Food Art

art plate, originally uploaded by Seligman's Dog.

The 12 days of xmas to us is the gap between xmas and new year's in which daycare is closed. It is a fun, yet challenging period of the year. Mom's taking the brunt of the childcare while I work. This afternoon's activity (among many) was paper plate painting.

Not especially environmentally friendly, but fun. And, I was desperate.

Today, a twist. I use a ton of grains, herbs and spices while cooking and this activity took place in the kitchen (near lots of running water and cleaning supplies). Combining the painting with the many ingredients at our disposal, we created this multi-textured piece of art.

First we applied glitter glue and then coated each section with a different material.
Hair: dried parsley. Eyebrows: steel cut oats. Eyes: blackeyed peas. Nose: arborio rice. Mouth: orange lentils. Pretty cool result.


This is a sheet of dough!

this is a sheet of dough!, originally uploaded by Seligman's Dog.

This is a sheet of thinly rolled out dough for ravioli. It started out last night looking like this. With this dough and about 20 sheets like it, Trish, Frankie and I made some of the BEST ravioli of our lives together. They were filled with spinach, ricotta and parmesan (and some nutmeg). I've never quite rolled the dough out so thin. It was quite tough too. I feared the dough might be too tough. Apparently, if it's thin enough, it just can't taste tough. Pretty good pasta experience.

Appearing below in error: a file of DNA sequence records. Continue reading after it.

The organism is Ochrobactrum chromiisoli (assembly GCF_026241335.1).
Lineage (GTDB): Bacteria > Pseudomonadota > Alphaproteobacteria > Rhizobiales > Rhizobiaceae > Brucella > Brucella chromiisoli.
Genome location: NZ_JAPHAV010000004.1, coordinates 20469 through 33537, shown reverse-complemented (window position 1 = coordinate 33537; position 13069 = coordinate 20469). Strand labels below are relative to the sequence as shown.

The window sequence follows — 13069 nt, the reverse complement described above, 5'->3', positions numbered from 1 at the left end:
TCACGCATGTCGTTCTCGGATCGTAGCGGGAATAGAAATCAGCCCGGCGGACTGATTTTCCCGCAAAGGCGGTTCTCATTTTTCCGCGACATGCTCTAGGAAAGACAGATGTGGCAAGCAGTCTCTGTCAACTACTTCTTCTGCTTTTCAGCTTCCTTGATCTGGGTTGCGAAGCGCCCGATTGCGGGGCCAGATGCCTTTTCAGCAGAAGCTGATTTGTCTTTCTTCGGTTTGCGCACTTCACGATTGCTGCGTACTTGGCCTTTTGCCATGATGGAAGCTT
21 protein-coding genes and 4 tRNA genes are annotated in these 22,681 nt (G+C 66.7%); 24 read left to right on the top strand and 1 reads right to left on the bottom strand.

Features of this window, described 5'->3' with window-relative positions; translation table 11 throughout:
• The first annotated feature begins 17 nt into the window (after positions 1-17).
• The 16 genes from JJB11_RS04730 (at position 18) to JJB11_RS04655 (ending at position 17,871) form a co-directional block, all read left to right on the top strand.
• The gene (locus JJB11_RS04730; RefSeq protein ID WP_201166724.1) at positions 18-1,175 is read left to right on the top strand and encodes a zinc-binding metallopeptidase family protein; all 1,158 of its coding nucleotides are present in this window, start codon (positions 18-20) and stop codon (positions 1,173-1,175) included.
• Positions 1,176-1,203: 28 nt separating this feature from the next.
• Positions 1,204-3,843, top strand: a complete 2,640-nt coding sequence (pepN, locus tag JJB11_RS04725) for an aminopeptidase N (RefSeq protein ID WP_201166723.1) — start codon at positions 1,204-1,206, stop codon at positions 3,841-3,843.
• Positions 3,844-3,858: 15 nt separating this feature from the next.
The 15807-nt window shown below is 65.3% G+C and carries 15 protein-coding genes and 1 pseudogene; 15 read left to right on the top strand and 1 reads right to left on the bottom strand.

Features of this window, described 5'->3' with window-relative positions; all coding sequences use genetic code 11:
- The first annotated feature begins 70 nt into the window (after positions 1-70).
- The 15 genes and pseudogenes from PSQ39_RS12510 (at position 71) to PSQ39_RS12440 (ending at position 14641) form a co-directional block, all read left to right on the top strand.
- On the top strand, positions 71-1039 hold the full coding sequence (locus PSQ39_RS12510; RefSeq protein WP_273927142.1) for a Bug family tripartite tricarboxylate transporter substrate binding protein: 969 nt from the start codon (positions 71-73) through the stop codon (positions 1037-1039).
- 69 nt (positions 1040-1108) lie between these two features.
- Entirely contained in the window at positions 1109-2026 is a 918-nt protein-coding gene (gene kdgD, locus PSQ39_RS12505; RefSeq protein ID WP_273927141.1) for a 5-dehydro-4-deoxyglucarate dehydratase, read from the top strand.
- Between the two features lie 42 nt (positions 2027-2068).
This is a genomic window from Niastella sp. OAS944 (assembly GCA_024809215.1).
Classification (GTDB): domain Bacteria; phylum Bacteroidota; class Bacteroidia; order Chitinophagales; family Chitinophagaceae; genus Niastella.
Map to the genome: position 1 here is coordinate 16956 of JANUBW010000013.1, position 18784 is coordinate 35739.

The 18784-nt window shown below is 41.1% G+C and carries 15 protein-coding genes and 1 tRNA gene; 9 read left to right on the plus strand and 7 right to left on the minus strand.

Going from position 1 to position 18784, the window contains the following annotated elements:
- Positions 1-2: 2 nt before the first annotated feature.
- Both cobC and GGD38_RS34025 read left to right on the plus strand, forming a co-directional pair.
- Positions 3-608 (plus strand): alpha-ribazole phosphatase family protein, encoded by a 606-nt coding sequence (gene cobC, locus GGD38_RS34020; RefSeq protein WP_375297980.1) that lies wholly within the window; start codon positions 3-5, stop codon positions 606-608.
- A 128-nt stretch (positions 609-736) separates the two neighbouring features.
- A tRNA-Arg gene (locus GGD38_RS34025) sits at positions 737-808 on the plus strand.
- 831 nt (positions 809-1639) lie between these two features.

For the ravioli, we used this device. Nice shape and they stay together during boiling.


xmas biscuits

xmas biscuits, originally uploaded by Seligman's Dog.

Finished product of Sunday morning biscuits. Compliments of Frankie.

Biscuits are an intriguing part of my repertoire. Everyone who bakes, makes biscuits. But, they are deceptively simple. Flour, baking powder, salt, some fat and milk, more or less.

These particular biscuits started out like most others I do. I usually make a slack batter and from that drop biscuits. Today, because we wanted to do something a bit more fun, I wanted to make a slightly drier dough, knead it a tad and cut out the biscuits.

So, I took 2 cups of self rise flour (flour, leavening and salt together), cut in about 4T butter and poured in about 3/4 C milk while a cast iron skillet warmed up in a 450-deg-F oven. I fold in the milk until a shaggy mass formed. I flopped the mass onto the counter top and began folding it in half, not quite kneading.

Then, Frankie pushed it out into a squat 6-8" disc. From that, she cut out her shapes. Christmas trees and a gingerbread boy. I separated the dough shapes and placed them in the blazing hot skillet (NOT greased) and baked it for about 15 minutes.

Mrs. DavesBeer told me cutting them with a sharp cutter, like a cookie cutter makes for a good oven spring. She was right. These were high and the texture was flaky and layered. They were amazing. I think these will be our preferred biscuit instead of the drop version.


'twas the night before the night before the night before xmas

'twas the night before the night before the night before
Tomorrow's the day before the night before xmas and we're gearing up for xmas eve dinner: ravioli, smelts, veggies and salad. So tomorrow, Trisha, Frankie and I hit the kitchen for ravioli making. Tonight, I was in the zone making dough.

Traditionally, pasta dough is a cup of flour, an egg, a pinch of salt and a ca. t of olive oil. Eggs, however, have changed in size in the past decade or so. I had to use about 9 eggs to 6 cups of flour.

I piled all the flour (6 C unbleached white and 3t salt, mixed) on the counter and made a well in the middle. I then added a few eggs, some olive oil and began incorporating as much flour as the moisture of the eggs would accept. Then I folded the resulting dough a few times and put it to the side. I kept reiterated this procedure until all the flour was used up. The dough was then cut into 6 or so chunks, kneaded and wrapped in plastic until tomorrow.